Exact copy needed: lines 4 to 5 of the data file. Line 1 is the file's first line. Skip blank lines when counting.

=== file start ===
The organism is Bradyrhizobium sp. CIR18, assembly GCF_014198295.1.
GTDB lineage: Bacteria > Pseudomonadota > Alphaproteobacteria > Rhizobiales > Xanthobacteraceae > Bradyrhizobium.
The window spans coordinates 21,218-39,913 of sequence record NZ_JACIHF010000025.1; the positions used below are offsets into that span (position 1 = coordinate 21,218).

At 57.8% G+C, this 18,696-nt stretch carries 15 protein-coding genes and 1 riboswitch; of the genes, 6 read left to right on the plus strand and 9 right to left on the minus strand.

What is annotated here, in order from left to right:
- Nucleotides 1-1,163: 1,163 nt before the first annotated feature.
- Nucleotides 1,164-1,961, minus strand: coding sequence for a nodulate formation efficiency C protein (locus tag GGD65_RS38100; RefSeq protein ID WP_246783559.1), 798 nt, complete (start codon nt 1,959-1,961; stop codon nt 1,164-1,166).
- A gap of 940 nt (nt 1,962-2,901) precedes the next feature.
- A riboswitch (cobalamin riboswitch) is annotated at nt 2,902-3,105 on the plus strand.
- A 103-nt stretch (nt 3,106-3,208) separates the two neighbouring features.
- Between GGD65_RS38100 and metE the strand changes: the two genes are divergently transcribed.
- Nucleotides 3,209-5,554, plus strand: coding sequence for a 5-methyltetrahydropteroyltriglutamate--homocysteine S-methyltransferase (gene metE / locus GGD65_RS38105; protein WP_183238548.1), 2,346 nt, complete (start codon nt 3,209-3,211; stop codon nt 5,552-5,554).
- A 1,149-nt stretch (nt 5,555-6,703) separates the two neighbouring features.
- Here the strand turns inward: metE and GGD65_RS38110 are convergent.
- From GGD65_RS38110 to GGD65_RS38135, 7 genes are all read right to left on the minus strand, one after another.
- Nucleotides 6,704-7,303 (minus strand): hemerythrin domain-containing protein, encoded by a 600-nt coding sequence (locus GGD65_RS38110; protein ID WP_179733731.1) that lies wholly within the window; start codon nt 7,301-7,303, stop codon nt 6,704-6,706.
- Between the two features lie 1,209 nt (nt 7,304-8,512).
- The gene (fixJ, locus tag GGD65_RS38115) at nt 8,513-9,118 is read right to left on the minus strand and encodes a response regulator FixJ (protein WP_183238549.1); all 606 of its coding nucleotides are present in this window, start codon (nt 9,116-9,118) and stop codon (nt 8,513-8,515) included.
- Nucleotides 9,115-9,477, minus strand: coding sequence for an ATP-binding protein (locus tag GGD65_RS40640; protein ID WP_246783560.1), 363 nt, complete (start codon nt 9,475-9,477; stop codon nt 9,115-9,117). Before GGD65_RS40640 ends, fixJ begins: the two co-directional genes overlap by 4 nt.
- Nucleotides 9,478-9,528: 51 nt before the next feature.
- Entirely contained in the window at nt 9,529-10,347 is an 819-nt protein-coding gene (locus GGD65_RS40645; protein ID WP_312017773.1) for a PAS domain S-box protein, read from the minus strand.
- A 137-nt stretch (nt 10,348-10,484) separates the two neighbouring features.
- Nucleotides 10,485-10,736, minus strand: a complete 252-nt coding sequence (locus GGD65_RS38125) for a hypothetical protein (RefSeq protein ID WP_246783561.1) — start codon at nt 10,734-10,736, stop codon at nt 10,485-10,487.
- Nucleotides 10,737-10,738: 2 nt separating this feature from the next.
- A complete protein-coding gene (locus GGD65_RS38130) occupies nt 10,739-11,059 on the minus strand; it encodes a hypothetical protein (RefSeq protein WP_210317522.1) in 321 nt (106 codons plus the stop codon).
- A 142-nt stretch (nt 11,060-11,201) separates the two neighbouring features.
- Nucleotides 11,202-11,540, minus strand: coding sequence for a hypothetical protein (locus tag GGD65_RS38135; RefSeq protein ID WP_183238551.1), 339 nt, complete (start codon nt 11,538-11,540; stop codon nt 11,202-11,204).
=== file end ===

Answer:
At 57.8% G+C, this 18,696-nt stretch carries 15 protein-coding genes and 1 riboswitch; of the genes, 6 read left to right on the plus strand and 9 right to left on the minus strand.

What is annotated here, in order from left to right: